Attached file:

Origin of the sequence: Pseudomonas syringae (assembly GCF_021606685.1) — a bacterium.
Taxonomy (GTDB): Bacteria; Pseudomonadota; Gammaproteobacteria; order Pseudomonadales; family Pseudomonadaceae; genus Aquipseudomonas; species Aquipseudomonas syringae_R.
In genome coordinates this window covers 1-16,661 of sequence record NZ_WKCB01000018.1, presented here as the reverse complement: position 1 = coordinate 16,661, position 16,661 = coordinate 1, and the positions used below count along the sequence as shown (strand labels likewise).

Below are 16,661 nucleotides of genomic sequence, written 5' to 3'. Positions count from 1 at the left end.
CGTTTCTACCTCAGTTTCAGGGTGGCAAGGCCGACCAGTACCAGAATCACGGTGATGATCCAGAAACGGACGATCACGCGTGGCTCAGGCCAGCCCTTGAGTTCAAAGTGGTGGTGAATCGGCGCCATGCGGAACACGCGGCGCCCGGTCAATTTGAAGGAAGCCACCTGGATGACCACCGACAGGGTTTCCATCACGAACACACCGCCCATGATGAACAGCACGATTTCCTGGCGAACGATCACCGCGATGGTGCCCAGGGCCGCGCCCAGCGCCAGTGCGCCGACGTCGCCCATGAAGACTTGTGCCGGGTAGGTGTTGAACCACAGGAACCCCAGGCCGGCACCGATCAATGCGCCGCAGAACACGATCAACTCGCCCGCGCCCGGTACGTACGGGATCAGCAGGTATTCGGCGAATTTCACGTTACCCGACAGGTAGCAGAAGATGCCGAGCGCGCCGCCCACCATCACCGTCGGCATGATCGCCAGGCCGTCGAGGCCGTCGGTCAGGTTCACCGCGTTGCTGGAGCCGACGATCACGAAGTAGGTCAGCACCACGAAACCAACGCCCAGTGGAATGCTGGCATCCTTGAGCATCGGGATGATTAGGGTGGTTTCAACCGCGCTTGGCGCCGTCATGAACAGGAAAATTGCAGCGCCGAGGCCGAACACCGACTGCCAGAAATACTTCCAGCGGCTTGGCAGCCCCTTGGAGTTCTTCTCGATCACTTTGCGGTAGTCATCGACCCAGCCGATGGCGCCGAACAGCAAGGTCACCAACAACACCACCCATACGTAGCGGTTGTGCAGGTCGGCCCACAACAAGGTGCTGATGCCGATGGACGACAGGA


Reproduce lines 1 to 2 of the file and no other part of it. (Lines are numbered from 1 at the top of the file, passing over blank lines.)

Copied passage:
Origin of the sequence: Pseudomonas syringae (assembly GCF_021606685.1) — a bacterium.
Taxonomy (GTDB): Bacteria; Pseudomonadota; Gammaproteobacteria; order Pseudomonadales; family Pseudomonadaceae; genus Aquipseudomonas; species Aquipseudomonas syringae_R.